Programs for youth

Deputies concurred with bishops on several resolutions directed toward ministry with youth and young people. While the resolutions often included requests for financial support through the budget, the Joint Standing Committee on Program, Budget and Finance chose to allocate an additional $1 million for such ministries without designating which proposed programs would be funded. Executive Council, working with national staff in consultation with young people, will decide how to use the $1 million. Possible initiatives endorsed by Convention through the bishops and deputies action included:

  • A call for the Ministries with Young People Cluster, dioceses, congregations, educational institutions, and other organizations to identify and develop internships and leadership programs for 18- to 30-year-old members of the church (A065). The resolution requested $500,000 per year for a total of $1.5 million for the triennium.
  • A call for Executive Council, dioceses, and congregations to affirm existing campus ministries and explore “new and creative forms of campus ministry, new sources of funding and to commit adequate resources in time, talent and treasure to ensure a significant and effective ministry at each campus (A066).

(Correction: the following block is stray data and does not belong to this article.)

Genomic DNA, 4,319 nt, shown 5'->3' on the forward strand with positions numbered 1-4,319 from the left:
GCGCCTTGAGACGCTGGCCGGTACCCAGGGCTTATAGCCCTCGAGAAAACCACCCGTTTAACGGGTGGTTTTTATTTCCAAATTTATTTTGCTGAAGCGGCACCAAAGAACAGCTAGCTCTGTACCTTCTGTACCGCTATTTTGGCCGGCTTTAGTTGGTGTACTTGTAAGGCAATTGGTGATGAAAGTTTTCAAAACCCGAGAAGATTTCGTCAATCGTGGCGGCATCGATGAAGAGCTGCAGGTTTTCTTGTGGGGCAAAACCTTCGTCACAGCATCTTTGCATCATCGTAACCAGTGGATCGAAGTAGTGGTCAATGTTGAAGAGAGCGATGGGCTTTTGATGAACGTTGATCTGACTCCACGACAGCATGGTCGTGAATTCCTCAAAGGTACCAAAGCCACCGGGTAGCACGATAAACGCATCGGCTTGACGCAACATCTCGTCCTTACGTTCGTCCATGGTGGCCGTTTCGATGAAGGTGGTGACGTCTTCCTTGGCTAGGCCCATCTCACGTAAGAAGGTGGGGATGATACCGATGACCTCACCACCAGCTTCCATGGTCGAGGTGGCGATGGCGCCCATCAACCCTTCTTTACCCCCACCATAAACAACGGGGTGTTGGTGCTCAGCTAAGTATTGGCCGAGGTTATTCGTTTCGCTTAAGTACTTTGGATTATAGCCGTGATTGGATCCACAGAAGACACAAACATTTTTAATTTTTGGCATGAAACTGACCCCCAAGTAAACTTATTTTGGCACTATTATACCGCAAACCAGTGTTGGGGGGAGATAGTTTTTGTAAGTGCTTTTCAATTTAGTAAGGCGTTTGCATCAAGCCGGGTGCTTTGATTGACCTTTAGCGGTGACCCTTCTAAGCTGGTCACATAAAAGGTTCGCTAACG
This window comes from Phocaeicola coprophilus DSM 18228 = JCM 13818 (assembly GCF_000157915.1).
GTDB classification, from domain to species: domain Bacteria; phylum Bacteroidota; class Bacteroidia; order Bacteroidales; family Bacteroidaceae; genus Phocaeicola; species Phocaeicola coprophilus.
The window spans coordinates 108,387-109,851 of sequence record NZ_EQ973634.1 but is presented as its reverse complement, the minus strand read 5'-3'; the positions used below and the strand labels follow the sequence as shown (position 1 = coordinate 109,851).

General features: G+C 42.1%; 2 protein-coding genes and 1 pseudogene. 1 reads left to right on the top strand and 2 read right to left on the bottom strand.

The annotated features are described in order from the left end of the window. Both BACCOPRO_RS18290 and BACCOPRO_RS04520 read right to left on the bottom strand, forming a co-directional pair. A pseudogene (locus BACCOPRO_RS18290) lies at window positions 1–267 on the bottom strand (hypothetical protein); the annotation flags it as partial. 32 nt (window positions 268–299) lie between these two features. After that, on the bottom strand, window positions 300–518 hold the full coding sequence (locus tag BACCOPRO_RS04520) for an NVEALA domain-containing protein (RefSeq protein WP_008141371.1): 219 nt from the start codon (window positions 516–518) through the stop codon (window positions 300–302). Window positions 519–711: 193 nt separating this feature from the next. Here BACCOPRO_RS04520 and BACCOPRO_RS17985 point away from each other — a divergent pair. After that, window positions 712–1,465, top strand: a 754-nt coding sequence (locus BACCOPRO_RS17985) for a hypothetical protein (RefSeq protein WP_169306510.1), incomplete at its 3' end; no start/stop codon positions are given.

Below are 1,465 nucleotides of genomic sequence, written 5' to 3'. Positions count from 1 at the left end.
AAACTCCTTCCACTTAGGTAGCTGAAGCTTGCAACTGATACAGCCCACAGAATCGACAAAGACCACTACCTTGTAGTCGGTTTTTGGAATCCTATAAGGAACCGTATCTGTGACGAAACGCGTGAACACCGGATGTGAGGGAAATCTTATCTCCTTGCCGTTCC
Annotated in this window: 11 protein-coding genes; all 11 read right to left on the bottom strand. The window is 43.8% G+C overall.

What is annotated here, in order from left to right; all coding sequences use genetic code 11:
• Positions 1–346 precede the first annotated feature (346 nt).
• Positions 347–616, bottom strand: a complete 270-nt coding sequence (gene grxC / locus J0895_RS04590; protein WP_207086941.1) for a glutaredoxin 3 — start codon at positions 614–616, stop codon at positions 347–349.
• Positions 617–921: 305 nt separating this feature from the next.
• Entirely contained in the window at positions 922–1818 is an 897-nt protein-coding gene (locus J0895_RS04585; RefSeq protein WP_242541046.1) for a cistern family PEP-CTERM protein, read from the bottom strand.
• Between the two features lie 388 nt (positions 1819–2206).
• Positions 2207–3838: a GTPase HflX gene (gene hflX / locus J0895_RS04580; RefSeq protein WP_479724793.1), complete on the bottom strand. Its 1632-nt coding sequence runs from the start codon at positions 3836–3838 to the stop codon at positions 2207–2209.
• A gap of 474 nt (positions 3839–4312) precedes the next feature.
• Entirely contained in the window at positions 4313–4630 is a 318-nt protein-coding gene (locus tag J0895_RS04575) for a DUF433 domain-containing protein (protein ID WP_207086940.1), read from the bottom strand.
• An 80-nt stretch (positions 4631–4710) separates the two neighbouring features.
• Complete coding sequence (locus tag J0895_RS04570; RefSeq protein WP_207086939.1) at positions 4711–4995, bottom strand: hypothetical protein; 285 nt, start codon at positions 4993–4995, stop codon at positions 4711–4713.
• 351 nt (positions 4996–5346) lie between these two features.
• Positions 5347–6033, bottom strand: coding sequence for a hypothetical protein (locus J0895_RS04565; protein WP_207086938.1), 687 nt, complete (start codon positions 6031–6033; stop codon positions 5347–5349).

Educational issues

Deputies concurred with bishops in calling on members and congregations to “take the lead in insuring that all methods used to prevent the spread of HIV are taught in school curricula, Church School curricula and in other educational settings” (A021). The resolution was amended by bishops to remove a statement that “educational efforts shall be intentionally directed toward the prevention of HIV among men who have sex with other men.”

Ecumenical relations

Deputies concurred with bishops in designating the Report of the Standing Commission on Ecumenical Relations on The Gift of Authority as the official response of the church, and stipulating that it be referred to the Anglican-Roman Catholic International Commission (ARCIC) for further dialogue (A088). Deputies also concurred with adjustments renaming the commission as the Standing Commission on Ecumenical and Interreligious Relations (D010).

World mission